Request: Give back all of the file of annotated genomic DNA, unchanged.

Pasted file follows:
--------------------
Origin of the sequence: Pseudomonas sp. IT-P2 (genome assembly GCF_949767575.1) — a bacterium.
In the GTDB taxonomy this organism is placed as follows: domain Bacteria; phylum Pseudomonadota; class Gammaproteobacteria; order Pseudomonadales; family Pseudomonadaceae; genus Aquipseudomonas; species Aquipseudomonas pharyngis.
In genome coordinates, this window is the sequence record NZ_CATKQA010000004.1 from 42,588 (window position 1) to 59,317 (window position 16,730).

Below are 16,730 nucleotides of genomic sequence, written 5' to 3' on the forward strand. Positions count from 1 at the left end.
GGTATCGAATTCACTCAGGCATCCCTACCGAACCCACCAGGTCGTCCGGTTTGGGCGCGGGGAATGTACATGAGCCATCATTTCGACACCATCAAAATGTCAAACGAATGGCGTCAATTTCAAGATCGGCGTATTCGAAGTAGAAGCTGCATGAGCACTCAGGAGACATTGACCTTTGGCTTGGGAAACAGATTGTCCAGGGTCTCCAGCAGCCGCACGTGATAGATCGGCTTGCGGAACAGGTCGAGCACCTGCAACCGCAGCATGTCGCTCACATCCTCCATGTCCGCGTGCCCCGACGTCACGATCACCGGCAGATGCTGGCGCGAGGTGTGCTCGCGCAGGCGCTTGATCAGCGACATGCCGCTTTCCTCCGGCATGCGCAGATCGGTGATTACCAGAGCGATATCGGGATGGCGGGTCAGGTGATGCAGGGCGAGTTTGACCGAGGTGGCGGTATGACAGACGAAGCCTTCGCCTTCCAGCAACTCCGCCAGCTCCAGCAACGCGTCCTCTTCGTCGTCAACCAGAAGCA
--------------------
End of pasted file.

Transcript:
Origin of the sequence: Pseudomonas sp. IT-P2 (genome assembly GCF_949767575.1) — a bacterium.
In the GTDB taxonomy this organism is placed as follows: domain Bacteria; phylum Pseudomonadota; class Gammaproteobacteria; order Pseudomonadales; family Pseudomonadaceae; genus Aquipseudomonas; species Aquipseudomonas pharyngis.
In genome coordinates, this window is the sequence record NZ_CATKQA010000004.1 from 42,588 (window position 1) to 59,317 (window position 16,730).

Below are 16,730 nucleotides of genomic sequence, written 5' to 3' on the forward strand. Positions count from 1 at the left end.
GGTATCGAATTCACTCAGGCATCCCTACCGAACCCACCAGGTCGTCCGGTTTGGGCGCGGGGAATGTACATGAGCCATCATTTCGACACCATCAAAATGTCAAACGAATGGCGTCAATTTCAAGATCGGCGTATTCGAAGTAGAAGCTGCATGAGCACTCAGGAGACATTGACCTTTGGCTTGGGAAACAGATTGTCCAGGGTCTCCAGCAGCCGCACGTGATAGATCGGCTTGCGGAACAGGTCGAGCACCTGCAACCGCAGCATGTCGCTCACATCCTCCATGTCCGCGTGCCCCGACGTCACGATCACCGGCAGATGCTGGCGCGAGGTGTGCTCGCGCAGGCGCTTGATCAGCGACATGCCGCTTTCCTCCGGCATGCGCAGATCGGTGATTACCAGAGCGATATCGGGATGGCGGGTCAGGTGATGCAGGGCGAGTTTGACCGAGGTGGCGGTATGACAGACGAAGCCTTCGCCTTCCAGCAACTCCGCCAGCTCCAGCAACGCGTCCTCTTCGTCGTCAACCAGAAGCA